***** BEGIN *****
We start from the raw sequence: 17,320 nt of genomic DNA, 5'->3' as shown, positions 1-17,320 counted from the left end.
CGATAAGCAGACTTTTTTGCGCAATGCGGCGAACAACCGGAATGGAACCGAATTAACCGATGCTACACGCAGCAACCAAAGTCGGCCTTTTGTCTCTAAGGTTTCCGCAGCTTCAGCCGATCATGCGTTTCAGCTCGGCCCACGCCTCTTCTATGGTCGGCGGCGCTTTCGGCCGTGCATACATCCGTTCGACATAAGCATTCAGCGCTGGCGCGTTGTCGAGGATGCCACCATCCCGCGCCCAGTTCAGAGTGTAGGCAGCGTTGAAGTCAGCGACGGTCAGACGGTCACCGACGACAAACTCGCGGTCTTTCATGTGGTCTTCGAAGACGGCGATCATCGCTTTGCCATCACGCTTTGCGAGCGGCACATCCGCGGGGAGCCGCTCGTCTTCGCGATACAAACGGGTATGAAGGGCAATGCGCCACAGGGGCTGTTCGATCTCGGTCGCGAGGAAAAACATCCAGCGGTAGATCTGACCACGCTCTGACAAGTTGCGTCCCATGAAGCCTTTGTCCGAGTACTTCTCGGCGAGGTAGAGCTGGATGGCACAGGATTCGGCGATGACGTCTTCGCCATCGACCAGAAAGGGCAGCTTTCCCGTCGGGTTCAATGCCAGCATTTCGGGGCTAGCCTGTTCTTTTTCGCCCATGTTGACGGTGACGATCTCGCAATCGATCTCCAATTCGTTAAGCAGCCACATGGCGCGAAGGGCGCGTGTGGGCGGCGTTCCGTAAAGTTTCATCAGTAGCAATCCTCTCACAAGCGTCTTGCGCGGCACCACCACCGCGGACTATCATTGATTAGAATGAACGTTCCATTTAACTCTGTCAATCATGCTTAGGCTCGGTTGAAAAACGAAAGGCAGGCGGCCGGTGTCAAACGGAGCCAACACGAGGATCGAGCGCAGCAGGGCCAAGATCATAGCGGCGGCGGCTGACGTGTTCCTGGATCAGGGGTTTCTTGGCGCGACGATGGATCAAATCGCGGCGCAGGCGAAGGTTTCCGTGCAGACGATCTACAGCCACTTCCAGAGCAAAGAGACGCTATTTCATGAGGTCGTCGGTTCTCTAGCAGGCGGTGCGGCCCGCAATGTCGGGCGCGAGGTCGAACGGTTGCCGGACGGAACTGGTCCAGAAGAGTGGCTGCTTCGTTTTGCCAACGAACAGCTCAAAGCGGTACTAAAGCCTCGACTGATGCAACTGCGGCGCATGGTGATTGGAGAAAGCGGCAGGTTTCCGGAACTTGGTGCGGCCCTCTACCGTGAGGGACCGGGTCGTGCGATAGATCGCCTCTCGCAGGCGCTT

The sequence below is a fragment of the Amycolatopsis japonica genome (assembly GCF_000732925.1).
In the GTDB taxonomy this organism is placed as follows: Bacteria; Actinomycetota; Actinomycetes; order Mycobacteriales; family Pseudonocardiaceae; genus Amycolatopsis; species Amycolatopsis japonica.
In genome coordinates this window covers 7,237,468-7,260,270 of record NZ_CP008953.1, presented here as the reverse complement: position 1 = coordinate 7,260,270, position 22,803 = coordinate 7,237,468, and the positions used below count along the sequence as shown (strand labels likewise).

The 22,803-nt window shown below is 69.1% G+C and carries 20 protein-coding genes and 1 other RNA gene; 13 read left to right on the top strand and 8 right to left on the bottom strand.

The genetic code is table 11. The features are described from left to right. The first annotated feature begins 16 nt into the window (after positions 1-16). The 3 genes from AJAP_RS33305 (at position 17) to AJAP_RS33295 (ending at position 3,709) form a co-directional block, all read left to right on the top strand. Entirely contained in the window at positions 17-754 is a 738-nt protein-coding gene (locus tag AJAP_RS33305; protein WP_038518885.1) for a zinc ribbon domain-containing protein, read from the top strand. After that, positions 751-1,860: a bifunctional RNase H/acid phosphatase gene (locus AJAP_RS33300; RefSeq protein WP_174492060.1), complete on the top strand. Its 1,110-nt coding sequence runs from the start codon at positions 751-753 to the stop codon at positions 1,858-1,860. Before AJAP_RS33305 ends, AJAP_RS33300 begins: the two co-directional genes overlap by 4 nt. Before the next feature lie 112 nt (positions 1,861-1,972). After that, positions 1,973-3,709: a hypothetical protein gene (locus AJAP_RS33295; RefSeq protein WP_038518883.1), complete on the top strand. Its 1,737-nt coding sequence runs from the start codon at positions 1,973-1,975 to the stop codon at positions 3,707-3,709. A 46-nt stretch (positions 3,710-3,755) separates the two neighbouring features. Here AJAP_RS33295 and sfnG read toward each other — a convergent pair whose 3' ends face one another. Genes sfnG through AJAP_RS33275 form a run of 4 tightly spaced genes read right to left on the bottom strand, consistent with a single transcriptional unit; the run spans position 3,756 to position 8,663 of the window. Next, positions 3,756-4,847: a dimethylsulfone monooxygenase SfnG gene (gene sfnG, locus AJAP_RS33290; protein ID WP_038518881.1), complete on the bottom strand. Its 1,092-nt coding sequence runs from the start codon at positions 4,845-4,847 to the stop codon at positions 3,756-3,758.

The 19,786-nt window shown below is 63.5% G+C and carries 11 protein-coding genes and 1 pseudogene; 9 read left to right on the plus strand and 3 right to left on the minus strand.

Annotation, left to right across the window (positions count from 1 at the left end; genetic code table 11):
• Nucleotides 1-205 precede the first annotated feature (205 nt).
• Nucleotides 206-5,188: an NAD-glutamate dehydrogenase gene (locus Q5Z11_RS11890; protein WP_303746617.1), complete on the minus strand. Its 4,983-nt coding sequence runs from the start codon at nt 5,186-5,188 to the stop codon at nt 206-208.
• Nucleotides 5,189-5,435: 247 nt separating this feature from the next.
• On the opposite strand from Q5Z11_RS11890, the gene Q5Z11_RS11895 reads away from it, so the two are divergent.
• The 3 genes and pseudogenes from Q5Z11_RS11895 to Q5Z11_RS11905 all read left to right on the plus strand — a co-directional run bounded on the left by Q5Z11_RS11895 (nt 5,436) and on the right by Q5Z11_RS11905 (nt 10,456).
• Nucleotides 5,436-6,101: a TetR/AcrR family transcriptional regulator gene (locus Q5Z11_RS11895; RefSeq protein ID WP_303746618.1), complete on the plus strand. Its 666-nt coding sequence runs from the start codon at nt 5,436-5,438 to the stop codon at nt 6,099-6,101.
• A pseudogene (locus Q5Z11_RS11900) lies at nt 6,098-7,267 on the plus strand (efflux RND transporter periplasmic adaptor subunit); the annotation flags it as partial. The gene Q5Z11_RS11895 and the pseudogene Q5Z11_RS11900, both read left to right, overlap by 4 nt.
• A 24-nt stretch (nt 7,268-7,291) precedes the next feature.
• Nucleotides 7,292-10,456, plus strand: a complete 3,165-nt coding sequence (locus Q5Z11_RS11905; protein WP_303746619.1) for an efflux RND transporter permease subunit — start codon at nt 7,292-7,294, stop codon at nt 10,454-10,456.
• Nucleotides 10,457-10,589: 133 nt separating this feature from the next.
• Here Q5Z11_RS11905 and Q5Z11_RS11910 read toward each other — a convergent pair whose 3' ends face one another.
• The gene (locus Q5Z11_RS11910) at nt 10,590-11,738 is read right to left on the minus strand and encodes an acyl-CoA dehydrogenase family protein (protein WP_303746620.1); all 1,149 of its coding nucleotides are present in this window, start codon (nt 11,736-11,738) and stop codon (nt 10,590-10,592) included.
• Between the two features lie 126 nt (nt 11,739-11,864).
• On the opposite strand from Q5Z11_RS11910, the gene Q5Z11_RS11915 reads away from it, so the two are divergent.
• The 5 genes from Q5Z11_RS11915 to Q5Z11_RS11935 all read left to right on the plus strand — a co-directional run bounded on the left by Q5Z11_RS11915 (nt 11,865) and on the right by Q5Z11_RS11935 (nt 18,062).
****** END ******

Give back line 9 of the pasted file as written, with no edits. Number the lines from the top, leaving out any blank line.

Annotation, left to right across the window (positions count from 1 at the left end; genetic code table 11):